And he played Like A Rolling Stone. And All Along the Watchtower. I couldn't have been happier.


  1. wow... i did not think anyone else had even heard 'Ballad of a Thin Man' ... let alone blissed out when it was played... if you like that song you should have a listen to 'Lost in the Flood' by Mr Springsteen

  2. sounds brilliant.

    re the audience - i remember seeing elvis costello in canberra at some stuffy (and i don't mean unventilated) venue in 2002, and almost wetting myself with excitement while all around me daft canberrans sat and clapped politely. some people even got up and left, as if elvis was behind a movie screen and couldn't see them. at the end, a few of us hardcore fans jumped the barrier and he treated us to some old classics and got the respect he deserved.

  3. Nachos? Hotdogs? What about the drugs and booze?

  4. Sounds like you were trying to get to heaven before they close(d) the door! Honestly, being in The Man's presence is akin to life's best: the most magical sunset, the most mellow red wine, the softest kiss, the cutest puppy, the fastest car, the most perfect flower...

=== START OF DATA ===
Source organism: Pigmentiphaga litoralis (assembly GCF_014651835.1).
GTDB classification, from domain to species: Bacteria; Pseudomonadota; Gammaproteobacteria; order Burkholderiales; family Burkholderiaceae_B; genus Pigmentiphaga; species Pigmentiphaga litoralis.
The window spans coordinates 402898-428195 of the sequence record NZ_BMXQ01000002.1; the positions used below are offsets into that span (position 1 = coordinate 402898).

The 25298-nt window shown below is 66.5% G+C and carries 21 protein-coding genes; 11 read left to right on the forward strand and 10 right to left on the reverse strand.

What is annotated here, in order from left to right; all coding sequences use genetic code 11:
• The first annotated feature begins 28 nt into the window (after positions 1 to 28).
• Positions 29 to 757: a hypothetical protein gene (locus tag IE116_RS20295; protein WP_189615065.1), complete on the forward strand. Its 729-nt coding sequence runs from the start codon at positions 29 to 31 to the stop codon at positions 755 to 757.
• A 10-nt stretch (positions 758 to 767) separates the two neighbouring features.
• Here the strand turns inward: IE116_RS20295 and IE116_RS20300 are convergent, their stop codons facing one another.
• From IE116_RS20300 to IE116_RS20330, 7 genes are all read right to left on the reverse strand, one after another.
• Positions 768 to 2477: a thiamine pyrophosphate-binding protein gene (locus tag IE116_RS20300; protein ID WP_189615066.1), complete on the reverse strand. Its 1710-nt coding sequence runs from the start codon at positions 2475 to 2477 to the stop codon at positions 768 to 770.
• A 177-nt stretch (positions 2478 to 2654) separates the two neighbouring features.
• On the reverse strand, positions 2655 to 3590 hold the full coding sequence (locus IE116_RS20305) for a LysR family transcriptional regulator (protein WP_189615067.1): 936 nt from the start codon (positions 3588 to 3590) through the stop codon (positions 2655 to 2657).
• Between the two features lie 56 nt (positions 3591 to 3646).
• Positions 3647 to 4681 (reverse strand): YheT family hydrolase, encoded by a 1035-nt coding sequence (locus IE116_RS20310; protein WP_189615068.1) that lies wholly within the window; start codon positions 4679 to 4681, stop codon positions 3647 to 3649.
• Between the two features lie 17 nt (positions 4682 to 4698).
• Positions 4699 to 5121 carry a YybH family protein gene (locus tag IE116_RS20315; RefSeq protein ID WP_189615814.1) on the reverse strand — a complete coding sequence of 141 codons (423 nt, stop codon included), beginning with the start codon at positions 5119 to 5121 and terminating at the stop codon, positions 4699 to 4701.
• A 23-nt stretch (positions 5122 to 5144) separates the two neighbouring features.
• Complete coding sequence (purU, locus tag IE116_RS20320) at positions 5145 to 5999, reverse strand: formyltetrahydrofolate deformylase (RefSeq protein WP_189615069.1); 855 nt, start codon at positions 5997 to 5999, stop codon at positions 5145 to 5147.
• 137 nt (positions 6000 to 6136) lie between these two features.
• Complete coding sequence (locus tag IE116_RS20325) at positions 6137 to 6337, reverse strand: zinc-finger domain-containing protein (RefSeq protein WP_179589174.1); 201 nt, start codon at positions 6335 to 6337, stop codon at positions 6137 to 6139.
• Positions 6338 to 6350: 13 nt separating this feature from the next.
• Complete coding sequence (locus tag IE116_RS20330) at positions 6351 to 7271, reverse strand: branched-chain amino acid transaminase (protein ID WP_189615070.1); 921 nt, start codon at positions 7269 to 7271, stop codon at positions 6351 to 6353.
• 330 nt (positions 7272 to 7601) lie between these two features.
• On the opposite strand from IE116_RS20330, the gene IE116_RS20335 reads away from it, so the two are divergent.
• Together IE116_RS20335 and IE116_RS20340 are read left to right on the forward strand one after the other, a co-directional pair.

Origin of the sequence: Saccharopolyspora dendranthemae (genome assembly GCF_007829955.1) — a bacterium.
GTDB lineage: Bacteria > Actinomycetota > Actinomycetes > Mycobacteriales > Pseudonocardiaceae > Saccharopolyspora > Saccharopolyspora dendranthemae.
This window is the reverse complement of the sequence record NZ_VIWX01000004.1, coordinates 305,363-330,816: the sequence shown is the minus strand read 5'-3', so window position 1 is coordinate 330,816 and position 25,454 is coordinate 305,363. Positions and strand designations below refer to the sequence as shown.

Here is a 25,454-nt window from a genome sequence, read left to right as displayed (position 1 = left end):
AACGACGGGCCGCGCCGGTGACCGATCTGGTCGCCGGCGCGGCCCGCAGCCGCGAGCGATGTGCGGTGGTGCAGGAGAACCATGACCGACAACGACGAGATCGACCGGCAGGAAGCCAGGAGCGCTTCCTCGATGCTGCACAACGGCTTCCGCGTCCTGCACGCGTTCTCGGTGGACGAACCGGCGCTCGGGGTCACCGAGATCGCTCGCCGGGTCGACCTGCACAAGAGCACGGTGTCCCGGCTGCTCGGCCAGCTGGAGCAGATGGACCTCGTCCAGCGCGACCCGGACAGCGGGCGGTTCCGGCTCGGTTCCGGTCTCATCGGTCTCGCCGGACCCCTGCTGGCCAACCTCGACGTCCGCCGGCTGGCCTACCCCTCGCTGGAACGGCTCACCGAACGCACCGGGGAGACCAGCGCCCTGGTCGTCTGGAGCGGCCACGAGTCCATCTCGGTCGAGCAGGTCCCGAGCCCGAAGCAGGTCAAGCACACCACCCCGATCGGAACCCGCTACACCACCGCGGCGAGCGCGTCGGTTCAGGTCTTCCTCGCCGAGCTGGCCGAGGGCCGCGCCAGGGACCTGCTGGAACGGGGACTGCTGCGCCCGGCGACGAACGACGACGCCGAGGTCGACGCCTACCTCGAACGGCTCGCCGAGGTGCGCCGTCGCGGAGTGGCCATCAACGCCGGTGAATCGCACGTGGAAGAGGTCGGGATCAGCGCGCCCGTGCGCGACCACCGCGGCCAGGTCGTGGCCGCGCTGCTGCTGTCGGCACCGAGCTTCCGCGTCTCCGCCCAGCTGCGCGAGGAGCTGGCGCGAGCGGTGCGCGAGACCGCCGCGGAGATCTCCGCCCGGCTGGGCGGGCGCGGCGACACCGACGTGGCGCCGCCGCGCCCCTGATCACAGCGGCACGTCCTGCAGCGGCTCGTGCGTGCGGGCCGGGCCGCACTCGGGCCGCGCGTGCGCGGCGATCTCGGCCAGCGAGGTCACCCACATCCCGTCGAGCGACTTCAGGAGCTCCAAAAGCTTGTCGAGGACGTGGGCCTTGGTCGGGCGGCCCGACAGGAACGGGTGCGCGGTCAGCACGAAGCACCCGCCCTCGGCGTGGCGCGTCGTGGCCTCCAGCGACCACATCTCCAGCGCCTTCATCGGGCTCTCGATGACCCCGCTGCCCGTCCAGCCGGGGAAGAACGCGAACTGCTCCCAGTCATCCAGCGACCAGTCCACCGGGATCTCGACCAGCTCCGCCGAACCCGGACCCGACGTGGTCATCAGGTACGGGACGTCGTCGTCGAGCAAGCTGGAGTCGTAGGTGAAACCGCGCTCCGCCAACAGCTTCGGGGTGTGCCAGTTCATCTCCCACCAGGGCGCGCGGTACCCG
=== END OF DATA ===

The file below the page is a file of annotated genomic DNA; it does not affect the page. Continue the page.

Miss you kid x

  5. Ok, ok, I am sufficiently jealous! Nice work on the bolt too. I would've done the same if only to be four metres away from Meg's jugs. Oh well, guess I'll have to settle for that broken drum stick of hers I scored at the Big Day Out.

  6. Don't be flippant about that drumstick I scored for you Mr Duke - there was a lot of ugly wrestling with an ugly teen to get you that memento while you were happily standing up the back.

    Petstarr, why you got a problem with hot dogs at a rock show? It was all that was available to me at U2 on Sunday night and it did the trick while I awaited those Dublin demigods to again appear before me.

    PS Don't worry about the teary bit. I've also experienced that feeling this week watching my favourite band of all time - TWICE!